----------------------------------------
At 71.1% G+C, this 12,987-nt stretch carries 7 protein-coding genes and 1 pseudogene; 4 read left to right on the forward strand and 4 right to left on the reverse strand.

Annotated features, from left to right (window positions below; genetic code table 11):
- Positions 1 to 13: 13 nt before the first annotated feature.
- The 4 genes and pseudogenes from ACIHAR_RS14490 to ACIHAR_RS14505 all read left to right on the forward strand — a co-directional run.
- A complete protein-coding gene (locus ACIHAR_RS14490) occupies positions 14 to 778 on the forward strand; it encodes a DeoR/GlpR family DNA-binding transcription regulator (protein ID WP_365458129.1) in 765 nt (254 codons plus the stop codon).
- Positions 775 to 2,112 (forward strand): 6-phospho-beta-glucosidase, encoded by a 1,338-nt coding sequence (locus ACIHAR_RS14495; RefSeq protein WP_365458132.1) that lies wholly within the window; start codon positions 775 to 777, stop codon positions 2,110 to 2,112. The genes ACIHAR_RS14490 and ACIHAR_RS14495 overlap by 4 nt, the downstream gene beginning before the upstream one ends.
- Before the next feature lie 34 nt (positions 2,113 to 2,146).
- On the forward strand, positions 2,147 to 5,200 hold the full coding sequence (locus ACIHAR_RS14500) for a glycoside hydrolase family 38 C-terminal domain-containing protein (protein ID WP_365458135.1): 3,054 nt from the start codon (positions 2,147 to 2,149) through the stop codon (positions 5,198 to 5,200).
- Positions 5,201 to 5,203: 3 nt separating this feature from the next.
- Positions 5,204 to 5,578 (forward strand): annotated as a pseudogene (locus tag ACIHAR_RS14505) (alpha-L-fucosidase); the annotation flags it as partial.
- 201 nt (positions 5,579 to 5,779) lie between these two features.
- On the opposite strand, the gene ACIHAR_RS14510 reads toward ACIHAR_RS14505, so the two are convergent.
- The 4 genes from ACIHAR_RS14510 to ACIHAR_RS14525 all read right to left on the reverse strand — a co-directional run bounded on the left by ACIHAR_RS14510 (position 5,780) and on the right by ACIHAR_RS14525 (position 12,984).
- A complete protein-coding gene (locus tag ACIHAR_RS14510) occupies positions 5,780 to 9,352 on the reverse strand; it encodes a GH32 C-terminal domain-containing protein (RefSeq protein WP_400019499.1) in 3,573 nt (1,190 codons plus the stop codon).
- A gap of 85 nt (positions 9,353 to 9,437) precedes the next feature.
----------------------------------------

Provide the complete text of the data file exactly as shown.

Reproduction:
At 71.1% G+C, this 12,987-nt stretch carries 7 protein-coding genes and 1 pseudogene; 4 read left to right on the forward strand and 4 right to left on the reverse strand.

Annotated features, from left to right (window positions below; genetic code table 11):
- Positions 1 to 13: 13 nt before the first annotated feature.
- The 4 genes and pseudogenes from ACIHAR_RS14490 to ACIHAR_RS14505 all read left to right on the forward strand — a co-directional run.
- A complete protein-coding gene (locus ACIHAR_RS14490) occupies positions 14 to 778 on the forward strand; it encodes a DeoR/GlpR family DNA-binding transcription regulator (protein ID WP_365458129.1) in 765 nt (254 codons plus the stop codon).
- Positions 775 to 2,112 (forward strand): 6-phospho-beta-glucosidase, encoded by a 1,338-nt coding sequence (locus ACIHAR_RS14495; RefSeq protein WP_365458132.1) that lies wholly within the window; start codon positions 775 to 777, stop codon positions 2,110 to 2,112. The genes ACIHAR_RS14490 and ACIHAR_RS14495 overlap by 4 nt, the downstream gene beginning before the upstream one ends.
- Before the next feature lie 34 nt (positions 2,113 to 2,146).
- On the forward strand, positions 2,147 to 5,200 hold the full coding sequence (locus ACIHAR_RS14500) for a glycoside hydrolase family 38 C-terminal domain-containing protein (protein ID WP_365458135.1): 3,054 nt from the start codon (positions 2,147 to 2,149) through the stop codon (positions 5,198 to 5,200).
- Positions 5,201 to 5,203: 3 nt separating this feature from the next.
- Positions 5,204 to 5,578 (forward strand): annotated as a pseudogene (locus tag ACIHAR_RS14505) (alpha-L-fucosidase); the annotation flags it as partial.
- 201 nt (positions 5,579 to 5,779) lie between these two features.
- On the opposite strand, the gene ACIHAR_RS14510 reads toward ACIHAR_RS14505, so the two are convergent.
- The 4 genes from ACIHAR_RS14510 to ACIHAR_RS14525 all read right to left on the reverse strand — a co-directional run bounded on the left by ACIHAR_RS14510 (position 5,780) and on the right by ACIHAR_RS14525 (position 12,984).
- A complete protein-coding gene (locus tag ACIHAR_RS14510) occupies positions 5,780 to 9,352 on the reverse strand; it encodes a GH32 C-terminal domain-containing protein (RefSeq protein WP_400019499.1) in 3,573 nt (1,190 codons plus the stop codon).
- A gap of 85 nt (positions 9,353 to 9,437) precedes the next feature.